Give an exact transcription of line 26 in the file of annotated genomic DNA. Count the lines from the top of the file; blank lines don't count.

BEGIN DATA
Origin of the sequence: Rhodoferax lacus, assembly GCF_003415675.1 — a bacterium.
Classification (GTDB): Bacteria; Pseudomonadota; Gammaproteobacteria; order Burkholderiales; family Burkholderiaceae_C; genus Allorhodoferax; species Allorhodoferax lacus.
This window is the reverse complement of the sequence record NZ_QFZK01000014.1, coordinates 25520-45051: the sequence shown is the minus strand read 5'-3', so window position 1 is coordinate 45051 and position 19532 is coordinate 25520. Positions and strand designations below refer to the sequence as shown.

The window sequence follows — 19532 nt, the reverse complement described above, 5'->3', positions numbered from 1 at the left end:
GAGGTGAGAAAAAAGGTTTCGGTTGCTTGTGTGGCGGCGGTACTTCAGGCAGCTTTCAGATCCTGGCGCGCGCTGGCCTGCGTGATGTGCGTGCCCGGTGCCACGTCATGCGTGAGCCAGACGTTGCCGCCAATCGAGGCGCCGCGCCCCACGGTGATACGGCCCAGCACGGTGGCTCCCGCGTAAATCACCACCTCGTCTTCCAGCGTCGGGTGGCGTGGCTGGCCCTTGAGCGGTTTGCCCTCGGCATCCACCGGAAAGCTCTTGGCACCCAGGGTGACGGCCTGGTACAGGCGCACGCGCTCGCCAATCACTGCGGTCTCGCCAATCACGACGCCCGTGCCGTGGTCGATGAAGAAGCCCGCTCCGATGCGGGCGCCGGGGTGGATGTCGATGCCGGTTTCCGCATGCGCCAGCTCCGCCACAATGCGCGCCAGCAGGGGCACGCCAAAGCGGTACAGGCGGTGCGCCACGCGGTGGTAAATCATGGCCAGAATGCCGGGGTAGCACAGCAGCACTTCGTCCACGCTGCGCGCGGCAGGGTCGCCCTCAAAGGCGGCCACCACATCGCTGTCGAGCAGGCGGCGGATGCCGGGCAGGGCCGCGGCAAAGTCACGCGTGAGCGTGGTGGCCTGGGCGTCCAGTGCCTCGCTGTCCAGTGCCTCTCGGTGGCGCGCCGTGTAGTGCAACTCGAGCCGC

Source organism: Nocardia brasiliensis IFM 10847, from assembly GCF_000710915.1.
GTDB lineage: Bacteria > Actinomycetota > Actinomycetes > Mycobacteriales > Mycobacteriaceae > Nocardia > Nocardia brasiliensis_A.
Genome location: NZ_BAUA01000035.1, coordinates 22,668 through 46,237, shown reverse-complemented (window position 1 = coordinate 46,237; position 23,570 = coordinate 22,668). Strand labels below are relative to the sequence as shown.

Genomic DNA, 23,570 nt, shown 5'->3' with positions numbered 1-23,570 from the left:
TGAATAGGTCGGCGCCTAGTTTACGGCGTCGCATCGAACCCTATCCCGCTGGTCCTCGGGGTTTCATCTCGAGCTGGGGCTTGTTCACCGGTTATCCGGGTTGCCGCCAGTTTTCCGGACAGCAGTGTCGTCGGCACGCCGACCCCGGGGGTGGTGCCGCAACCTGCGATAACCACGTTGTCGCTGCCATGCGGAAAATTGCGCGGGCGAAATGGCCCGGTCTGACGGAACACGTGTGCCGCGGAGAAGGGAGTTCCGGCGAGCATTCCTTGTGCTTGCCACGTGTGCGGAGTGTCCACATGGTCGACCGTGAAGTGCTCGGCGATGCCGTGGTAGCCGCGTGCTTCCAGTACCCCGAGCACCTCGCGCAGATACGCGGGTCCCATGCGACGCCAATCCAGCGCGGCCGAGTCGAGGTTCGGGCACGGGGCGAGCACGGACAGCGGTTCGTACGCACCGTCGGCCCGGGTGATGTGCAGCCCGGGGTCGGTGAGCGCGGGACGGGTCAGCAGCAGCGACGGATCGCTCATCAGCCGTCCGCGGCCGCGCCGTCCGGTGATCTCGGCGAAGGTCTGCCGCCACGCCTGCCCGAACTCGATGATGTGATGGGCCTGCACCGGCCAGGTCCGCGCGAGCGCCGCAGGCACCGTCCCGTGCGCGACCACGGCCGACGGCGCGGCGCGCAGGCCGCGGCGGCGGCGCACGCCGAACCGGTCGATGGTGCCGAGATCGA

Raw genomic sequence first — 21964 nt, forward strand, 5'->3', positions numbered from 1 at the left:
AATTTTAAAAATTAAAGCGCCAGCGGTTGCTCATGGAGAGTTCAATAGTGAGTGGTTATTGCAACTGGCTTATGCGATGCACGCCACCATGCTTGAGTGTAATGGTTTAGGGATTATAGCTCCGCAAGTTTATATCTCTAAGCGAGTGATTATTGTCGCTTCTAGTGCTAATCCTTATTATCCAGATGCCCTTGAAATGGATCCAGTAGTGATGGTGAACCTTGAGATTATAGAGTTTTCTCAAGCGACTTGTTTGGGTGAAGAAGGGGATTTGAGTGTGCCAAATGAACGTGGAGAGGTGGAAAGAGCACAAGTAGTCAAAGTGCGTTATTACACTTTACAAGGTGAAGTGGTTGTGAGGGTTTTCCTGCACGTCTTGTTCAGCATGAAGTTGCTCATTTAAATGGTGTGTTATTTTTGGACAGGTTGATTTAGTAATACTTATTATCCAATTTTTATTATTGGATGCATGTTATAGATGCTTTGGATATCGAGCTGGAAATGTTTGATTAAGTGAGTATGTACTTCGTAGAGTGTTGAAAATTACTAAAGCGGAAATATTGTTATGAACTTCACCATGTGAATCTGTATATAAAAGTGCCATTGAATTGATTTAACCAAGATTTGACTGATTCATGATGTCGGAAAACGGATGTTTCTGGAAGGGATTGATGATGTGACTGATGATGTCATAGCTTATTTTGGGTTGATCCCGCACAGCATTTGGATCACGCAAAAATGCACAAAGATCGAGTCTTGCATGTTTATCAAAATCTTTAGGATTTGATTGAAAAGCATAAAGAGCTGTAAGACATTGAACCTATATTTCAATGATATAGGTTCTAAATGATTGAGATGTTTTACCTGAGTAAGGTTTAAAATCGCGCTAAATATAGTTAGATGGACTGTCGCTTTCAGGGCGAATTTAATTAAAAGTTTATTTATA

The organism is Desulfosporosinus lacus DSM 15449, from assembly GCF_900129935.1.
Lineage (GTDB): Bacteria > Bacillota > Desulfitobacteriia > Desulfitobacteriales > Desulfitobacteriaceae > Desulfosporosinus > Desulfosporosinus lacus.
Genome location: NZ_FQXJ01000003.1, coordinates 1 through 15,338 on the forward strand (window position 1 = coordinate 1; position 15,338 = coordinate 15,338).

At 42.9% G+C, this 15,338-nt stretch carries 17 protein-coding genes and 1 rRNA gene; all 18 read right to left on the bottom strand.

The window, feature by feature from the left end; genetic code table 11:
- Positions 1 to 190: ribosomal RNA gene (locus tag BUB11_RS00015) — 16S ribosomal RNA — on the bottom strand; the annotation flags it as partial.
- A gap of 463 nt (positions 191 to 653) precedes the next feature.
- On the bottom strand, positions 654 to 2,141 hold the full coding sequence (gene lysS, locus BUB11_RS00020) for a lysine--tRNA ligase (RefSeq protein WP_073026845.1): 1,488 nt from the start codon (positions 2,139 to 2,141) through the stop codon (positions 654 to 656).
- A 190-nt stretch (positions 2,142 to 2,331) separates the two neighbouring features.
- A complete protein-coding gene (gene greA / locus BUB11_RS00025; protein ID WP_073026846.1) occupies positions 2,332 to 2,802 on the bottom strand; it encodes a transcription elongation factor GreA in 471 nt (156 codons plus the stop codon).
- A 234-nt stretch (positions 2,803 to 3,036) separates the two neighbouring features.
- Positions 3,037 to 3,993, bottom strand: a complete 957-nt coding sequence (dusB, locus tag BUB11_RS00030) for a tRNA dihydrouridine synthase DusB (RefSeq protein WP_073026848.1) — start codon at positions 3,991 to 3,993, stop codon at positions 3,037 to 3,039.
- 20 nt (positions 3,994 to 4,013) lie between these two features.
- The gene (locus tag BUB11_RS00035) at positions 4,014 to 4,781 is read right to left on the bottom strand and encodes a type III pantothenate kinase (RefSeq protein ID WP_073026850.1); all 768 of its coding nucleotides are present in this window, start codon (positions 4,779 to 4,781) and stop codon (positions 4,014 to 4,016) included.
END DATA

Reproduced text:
- The gene (locus tag BUB11_RS00035) at positions 4,014 to 4,781 is read right to left on the bottom strand and encodes a type III pantothenate kinase (RefSeq protein ID WP_073026850.1); all 768 of its coding nucleotides are present in this window, start codon (positions 4,779 to 4,781) and stop codon (positions 4,014 to 4,016) included.